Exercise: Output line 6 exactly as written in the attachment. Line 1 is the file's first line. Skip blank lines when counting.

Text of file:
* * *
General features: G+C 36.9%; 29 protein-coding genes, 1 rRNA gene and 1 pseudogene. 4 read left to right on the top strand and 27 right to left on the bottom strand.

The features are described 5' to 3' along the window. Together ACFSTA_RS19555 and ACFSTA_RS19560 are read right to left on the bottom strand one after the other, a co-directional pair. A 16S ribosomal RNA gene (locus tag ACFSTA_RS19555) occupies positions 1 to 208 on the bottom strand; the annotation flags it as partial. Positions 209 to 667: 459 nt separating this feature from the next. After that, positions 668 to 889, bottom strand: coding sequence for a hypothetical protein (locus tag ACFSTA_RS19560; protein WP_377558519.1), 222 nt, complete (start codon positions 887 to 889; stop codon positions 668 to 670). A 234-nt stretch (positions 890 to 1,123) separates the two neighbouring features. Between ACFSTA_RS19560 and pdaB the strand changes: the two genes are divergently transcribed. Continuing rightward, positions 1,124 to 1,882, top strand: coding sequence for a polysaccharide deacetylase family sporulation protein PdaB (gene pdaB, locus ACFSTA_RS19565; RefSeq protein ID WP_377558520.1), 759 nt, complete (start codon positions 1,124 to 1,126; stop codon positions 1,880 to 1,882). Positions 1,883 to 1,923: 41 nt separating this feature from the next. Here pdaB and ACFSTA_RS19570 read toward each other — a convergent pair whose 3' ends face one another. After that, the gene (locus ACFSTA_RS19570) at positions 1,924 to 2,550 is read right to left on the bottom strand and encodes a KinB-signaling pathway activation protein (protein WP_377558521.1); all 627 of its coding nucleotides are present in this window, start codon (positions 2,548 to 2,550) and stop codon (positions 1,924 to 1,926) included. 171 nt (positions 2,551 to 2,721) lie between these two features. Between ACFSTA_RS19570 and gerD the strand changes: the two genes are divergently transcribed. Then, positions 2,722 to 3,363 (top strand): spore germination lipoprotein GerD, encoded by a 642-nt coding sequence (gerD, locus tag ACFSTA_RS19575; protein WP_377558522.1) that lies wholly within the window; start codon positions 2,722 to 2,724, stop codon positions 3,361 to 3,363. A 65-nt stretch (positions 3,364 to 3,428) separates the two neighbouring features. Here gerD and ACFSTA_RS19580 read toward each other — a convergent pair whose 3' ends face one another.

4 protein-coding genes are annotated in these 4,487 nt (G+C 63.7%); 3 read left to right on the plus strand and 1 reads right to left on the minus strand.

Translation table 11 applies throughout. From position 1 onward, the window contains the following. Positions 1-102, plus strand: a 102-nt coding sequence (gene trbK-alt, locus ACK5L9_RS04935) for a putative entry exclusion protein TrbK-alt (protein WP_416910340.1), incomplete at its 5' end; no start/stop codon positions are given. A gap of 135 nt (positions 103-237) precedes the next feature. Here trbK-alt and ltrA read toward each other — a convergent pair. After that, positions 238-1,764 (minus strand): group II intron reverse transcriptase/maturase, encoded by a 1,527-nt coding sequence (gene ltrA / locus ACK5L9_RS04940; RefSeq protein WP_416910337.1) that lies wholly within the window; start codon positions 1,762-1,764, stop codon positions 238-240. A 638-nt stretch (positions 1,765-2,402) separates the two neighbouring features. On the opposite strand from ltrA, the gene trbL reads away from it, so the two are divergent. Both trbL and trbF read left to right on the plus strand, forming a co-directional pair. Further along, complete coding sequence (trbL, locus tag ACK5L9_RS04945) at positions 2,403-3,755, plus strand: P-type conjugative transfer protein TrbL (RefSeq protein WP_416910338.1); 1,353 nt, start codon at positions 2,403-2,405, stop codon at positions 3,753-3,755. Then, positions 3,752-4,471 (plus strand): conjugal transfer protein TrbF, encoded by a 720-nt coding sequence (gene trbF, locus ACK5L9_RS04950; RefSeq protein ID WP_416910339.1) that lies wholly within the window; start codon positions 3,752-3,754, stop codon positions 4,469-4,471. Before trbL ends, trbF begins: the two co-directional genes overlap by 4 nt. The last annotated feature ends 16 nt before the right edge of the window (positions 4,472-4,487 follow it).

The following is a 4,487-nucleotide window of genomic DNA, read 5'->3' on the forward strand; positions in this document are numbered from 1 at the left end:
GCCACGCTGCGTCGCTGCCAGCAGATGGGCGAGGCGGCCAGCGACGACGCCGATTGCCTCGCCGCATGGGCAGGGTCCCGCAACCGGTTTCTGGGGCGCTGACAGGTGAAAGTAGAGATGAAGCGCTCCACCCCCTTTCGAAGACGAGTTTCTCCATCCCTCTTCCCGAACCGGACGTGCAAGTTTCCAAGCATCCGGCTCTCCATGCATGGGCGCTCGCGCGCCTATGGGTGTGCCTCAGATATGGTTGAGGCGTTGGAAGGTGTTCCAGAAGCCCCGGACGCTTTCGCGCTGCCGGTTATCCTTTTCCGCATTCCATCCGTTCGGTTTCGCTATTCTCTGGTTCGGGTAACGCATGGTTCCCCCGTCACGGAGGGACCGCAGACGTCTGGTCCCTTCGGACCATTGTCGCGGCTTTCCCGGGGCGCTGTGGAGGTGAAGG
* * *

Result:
GCCACGCTGCGTCGCTGCCAGCAGATGGGCGAGGCGGCCAGCGACGACGCCGATTGCCTCGCCGCATGGGCAGGGTCCCGCAACCGGTTTCTGGGGCGCTGACAGGTGAAAGTAGAGATGAAGCGCTCCACCCCCTTTCGAAGACGAGTTTCTCCATCCCTCTTCCCGAACCGGACGTGCAAGTTTCCAAGCATCCGGCTCTCCATGCATGGGCGCTCGCGCGCCTATGGGTGTGCCTCAGATATGGTTGAGGCGTTGGAAGGTGTTCCAGAAGCCCCGGACGCTTTCGCGCTGCCGGTTATCCTTTTCCGCATTCCATCCGTTCGGTTTCGCTATTCTCTGGTTCGGGTAACGCATGGTTCCCCCGTCACGGAGGGACCGCAGACGTCTGGTCCCTTCGGACCATTGTCGCGGCTTTCCCGGGGCGCTGTGGAGGTGAAGG